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What Are the Different Types of Felony Battery Charges I Can Receive, and Why Was I Not Charged with a Misdemeanor?

I was arrested for battery after an altercation I was involved in and assumed I would be charged with a misdemeanor offense but later learned that I was charged with felony battery. What are the different types of battery and why was I charged with a more serious offense than I initially thought I would be facing?

Under Florida law, there are several different types of battery charges. Battery is defined under Florida law as actually and intentionally touching or striking another person against their will or intentionally causing bodily harm to another person. Battery is a first-degree misdemeanor punishable by up to one-year imprisonment and fines.

Battery charges can be elevated to felony battery if the accused person already has a prior conviction for battery, aggravated battery, or felony battery. Generally, a prior offense is only considered a conviction if the defendant was adjudicated guilty on that offense, but under the Florida felony battery statute, any determination of guilt that is the result of a plea agreement or trial, regardless of whether adjudication is withheld or a plea of nolo contendere is entered, will be considered a conviction. Felony battery is a third-degree felony punishable by up to five years of incarceration and fines. With the increase in severity of the charge from a misdemeanor to a felony, the accused will also face losing constitutional rights upon a conviction, a greater possibility the alleged crime will interfere with current or future employment, and the more negative stigma often associated with felonies.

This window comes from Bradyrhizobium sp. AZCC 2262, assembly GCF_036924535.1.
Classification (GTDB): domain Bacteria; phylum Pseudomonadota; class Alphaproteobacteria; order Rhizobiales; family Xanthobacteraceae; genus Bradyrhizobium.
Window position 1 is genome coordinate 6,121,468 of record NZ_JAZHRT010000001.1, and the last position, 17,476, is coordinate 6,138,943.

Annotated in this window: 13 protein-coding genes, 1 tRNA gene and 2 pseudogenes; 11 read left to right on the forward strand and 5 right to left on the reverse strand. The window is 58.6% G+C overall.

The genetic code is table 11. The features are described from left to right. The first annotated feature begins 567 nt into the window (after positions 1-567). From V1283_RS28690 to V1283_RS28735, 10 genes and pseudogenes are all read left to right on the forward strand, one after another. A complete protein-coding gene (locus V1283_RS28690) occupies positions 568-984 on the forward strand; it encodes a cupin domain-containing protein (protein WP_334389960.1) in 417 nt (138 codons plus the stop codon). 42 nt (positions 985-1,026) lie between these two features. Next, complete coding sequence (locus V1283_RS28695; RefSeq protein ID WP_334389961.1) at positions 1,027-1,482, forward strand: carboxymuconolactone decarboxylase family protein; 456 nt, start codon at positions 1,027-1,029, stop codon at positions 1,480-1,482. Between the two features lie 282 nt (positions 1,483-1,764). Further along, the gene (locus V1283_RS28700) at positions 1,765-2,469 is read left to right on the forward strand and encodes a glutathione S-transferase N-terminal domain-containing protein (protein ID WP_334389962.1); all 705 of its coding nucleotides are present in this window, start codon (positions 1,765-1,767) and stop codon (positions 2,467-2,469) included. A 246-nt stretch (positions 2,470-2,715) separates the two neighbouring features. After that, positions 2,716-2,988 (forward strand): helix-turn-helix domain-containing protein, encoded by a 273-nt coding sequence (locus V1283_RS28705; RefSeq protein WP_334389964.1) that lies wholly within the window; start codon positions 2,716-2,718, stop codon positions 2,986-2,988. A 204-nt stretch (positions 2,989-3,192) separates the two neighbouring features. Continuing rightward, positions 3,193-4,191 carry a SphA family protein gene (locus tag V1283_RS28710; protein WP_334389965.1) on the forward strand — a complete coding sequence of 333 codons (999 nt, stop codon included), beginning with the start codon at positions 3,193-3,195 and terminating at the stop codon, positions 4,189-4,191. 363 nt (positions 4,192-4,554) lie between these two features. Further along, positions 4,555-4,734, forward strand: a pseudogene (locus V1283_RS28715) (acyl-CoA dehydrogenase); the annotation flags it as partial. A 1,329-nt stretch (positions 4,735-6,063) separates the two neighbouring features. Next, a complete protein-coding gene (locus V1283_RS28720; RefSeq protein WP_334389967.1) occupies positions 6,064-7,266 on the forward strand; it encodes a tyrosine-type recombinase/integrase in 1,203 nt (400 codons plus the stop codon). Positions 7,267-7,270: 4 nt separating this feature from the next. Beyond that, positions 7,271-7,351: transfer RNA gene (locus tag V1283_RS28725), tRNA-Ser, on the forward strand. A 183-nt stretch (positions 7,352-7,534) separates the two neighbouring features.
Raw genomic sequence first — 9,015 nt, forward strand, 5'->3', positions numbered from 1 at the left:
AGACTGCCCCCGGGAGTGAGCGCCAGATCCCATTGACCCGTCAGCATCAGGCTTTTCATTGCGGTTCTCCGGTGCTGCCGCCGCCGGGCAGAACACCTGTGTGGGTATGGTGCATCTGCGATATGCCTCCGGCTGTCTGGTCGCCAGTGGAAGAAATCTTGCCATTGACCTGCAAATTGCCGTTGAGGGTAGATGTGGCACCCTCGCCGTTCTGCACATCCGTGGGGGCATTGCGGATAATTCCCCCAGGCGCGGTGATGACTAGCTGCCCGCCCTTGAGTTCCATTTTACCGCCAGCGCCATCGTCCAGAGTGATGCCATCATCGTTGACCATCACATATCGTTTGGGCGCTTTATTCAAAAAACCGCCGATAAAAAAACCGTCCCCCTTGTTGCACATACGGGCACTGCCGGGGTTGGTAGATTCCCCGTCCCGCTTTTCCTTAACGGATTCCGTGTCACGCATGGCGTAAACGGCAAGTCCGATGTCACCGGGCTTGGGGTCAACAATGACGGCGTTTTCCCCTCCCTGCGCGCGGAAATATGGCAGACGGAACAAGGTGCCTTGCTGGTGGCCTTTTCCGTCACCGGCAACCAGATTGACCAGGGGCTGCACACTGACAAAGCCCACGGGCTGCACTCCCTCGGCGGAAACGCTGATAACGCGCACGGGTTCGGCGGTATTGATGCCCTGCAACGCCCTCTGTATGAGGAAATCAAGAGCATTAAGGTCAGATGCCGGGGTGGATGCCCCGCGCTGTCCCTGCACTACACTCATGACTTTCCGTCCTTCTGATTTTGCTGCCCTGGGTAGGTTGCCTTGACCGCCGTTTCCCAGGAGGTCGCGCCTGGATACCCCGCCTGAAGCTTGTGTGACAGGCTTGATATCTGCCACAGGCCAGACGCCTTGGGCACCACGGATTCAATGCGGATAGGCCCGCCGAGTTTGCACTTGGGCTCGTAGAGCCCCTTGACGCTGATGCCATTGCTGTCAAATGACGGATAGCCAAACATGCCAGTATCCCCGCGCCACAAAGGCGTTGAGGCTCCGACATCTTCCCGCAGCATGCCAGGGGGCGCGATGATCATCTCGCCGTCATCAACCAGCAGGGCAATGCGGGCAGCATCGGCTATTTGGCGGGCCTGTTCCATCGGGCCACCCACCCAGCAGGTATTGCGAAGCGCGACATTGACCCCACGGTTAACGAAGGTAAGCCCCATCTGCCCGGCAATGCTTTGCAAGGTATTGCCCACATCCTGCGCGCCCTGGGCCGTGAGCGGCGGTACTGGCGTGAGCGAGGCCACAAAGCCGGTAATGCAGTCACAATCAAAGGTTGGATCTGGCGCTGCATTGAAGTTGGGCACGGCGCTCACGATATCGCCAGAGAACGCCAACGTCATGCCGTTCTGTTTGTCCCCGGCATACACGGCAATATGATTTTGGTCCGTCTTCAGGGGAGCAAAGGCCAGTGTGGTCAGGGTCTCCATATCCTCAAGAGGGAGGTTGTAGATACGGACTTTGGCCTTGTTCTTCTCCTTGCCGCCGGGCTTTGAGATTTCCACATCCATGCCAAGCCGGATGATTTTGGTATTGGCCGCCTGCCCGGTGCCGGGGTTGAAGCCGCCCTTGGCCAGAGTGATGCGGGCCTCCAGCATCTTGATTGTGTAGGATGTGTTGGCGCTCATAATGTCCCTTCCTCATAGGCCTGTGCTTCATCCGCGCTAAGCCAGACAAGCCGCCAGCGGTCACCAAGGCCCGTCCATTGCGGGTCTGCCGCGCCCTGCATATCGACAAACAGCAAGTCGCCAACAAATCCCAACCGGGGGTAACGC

There are also two other types of battery that are felony offenses: aggravated battery and domestic battery by strangulation. A person can be charged with aggravated battery if, while committing a battery, they intentionally or knowingly cause great bodily harm, permanent disability, or permanent disfigurement to the victim, use a deadly weapon, or the victim was pregnant at the time of the offense and the accused knew or should have known of the pregnancy. Aggravated battery is a second-degree felony punishable by up to fifteen years in prison. Domestic battery by strangulation occurs when the victim is a family member, household member, or in a dating relationship with the person accused, and the act that constitutes the battery impedes the normal breathing or circulation of the blood of the victim so as to create a risk of or cause great bodily harm when applying pressure on the throat or neck or blocking the nose or mouth of the victim. Domestic battery by strangulation is a third-degree felony punishable by up to five years in prison and fines.

There are many potential defenses available to battery, including self-defense, lack of intent, and consent by the victim. Given the severity of battery offenses, anyone facing these charges should consult with an experienced attorney to determine what defenses are applicable to them, or the possibility of having charges of felony-level battery offenses reduced to misdemeanor battery to avoid possible jail time, fines, and a felony conviction on their record.

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